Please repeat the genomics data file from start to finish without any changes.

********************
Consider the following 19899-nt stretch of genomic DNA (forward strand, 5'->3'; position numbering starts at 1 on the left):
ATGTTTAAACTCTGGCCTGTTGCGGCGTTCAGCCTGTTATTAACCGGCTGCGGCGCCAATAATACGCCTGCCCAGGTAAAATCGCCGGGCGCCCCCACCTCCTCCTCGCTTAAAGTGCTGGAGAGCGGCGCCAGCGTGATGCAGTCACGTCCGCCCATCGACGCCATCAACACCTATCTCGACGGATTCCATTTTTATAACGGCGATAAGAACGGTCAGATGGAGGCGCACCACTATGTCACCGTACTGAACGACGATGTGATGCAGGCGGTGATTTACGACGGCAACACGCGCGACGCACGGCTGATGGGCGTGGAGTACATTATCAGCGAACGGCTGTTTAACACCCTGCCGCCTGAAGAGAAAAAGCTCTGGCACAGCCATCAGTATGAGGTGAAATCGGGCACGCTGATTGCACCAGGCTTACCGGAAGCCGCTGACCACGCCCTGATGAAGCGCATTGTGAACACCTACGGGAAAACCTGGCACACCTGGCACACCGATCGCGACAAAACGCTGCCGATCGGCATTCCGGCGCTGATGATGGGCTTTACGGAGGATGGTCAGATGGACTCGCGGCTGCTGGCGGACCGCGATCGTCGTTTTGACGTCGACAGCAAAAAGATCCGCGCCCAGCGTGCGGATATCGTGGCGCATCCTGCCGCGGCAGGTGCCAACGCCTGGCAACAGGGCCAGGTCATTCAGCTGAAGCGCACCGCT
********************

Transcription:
Consider the following 19899-nt stretch of genomic DNA (forward strand, 5'->3'; position numbering starts at 1 on the left):
ATGTTTAAACTCTGGCCTGTTGCGGCGTTCAGCCTGTTATTAACCGGCTGCGGCGCCAATAATACGCCTGCCCAGGTAAAATCGCCGGGCGCCCCCACCTCCTCCTCGCTTAAAGTGCTGGAGAGCGGCGCCAGCGTGATGCAGTCACGTCCGCCCATCGACGCCATCAACACCTATCTCGACGGATTCCATTTTTATAACGGCGATAAGAACGGTCAGATGGAGGCGCACCACTATGTCACCGTACTGAACGACGATGTGATGCAGGCGGTGATTTACGACGGCAACACGCGCGACGCACGGCTGATGGGCGTGGAGTACATTATCAGCGAACGGCTGTTTAACACCCTGCCGCCTGAAGAGAAAAAGCTCTGGCACAGCCATCAGTATGAGGTGAAATCGGGCACGCTGATTGCACCAGGCTTACCGGAAGCCGCTGACCACGCCCTGATGAAGCGCATTGTGAACACCTACGGGAAAACCTGGCACACCTGGCACACCGATCGCGACAAAACGCTGCCGATCGGCATTCCGGCGCTGATGATGGGCTTTACGGAGGATGGTCAGATGGACTCGCGGCTGCTGGCGGACCGCGATCGTCGTTTTGACGTCGACAGCAAAAAGATCCGCGCCCAGCGTGCGGATATCGTGGCGCATCCTGCCGCGGCAGGTGCCAACGCCTGGCAACAGGGCCAGGTCATTCAGCTGAAGCGCACCGCT